Bulletin January 26th 2020
SUNDAY OF THE WORD OF GOD
In his Apostolic Letter of 30 September 2019, Aperuitillis Pope Francis established that the Third Sunday inOrdinary Time is to be the Sunday of the Word of God.
It is a day to be devoted to the celebration, study, and spreading of the Word of God. Pope Francis is clear from
the very first paragraph of this letter that the relationship
between the Risen Lord, a community of believers, and
sacred Scripture is essential to who we are as Christians.
The Sunday assembly gathering to celebrate the
Eucharist is the unique moment in the week where a
community gathers in a particular place and when their
communal identity is nourished by Word and Sacrament.
An important advance in 20th century theological
reflection is that every sacramental celebration is founded
and constructed upon the Word of God, and that every
proclamation of the Word of God is sacramental.
While one might quibble with yet another Sunday being
devoted to a particular theme that is superimposed on the
liturgical celebration, this Sunday of the Word of God is
certainly understood in a different way. It is not a new
feast! After all, the Word of God is proclaimed at every Sunday Eucharist, and one of the great blessings of the liturgical reform and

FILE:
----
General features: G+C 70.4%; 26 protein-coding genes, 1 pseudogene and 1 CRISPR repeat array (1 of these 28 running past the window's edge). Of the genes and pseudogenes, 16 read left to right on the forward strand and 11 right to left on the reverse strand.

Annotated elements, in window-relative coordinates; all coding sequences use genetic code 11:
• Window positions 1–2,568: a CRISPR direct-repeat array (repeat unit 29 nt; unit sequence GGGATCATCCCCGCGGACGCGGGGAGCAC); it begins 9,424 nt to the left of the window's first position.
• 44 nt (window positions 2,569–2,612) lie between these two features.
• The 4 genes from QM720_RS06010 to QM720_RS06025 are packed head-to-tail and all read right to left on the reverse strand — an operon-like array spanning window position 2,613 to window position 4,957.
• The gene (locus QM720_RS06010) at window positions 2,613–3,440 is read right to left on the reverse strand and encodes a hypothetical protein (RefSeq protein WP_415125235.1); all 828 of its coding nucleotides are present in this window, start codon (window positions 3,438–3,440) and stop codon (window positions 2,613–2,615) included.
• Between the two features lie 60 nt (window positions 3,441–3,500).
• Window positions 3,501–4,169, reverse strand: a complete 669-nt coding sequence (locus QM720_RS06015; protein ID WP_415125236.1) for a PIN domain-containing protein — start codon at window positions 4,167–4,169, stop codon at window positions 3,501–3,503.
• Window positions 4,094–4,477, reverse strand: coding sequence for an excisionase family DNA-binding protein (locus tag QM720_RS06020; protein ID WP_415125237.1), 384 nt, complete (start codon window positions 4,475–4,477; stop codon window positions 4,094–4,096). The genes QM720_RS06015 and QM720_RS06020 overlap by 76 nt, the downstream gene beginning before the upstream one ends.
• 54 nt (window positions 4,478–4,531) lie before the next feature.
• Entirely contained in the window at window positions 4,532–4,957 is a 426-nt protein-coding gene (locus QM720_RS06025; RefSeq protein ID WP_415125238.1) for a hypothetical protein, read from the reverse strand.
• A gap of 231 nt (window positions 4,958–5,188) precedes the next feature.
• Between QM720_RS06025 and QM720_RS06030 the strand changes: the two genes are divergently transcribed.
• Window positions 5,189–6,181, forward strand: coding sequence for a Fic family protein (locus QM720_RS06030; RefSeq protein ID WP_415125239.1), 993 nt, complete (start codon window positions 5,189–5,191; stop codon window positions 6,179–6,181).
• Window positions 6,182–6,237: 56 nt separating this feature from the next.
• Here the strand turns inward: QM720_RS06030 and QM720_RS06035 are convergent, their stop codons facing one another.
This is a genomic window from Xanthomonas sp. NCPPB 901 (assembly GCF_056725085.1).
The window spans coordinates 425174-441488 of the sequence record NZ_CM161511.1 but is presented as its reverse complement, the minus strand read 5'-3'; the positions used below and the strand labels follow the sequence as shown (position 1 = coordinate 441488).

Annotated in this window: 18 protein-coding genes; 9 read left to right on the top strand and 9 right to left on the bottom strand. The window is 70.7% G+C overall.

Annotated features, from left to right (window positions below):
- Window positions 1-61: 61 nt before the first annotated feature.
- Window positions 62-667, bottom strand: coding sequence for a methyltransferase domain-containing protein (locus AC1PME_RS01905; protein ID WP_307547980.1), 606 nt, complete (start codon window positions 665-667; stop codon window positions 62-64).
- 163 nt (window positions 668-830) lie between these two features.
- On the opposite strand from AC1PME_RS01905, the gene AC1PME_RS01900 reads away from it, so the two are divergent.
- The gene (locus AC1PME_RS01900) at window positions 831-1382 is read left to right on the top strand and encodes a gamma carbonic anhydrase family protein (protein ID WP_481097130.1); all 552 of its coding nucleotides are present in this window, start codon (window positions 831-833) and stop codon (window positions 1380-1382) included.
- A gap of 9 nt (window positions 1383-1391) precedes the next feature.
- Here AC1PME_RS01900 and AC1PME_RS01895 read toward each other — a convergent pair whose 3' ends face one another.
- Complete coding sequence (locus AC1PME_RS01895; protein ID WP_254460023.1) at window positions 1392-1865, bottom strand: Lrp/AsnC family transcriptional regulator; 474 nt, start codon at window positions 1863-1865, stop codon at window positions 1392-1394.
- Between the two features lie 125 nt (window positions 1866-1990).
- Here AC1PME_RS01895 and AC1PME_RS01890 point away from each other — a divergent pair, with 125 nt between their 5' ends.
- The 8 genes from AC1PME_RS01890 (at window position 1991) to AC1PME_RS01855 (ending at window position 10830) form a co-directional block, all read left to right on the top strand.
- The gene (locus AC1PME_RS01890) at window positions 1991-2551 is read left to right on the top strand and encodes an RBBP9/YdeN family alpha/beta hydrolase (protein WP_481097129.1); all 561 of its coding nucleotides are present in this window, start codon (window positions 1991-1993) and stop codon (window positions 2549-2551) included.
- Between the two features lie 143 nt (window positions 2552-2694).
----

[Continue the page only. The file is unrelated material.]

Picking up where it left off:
renewal flowing from the Second Vatican Council is a greater appreciation of the foundational role of the Word of God in every
liturgical celebration. The reform of the lectionary has led to much more scripture being proclaimed during our liturgical gatherings and a greater awareness of the role of the Word of God in the life of faith.
What is the Word of God?
We often identify the Bible as the Word of God. This is not wrong, but God speaks to our hearts in many different ways. For
instance, he speaks to us in prayer and through our conscience, and often through other people. Hence, the Word of God covers
much more than a printed book. Nevertheless, the Bible is the privileged collection of communications between God and his people.
These stories and poems have nourished the lives of the people of Israel and the Christian Church right through the centuries, and
they continue to nourish us today. They tell the story of God’s love and our salvation from ancient times onwards. The scriptural
texts offer us both challenge and encouragement for our lives, and are especially valuable to us through the hope they offer us at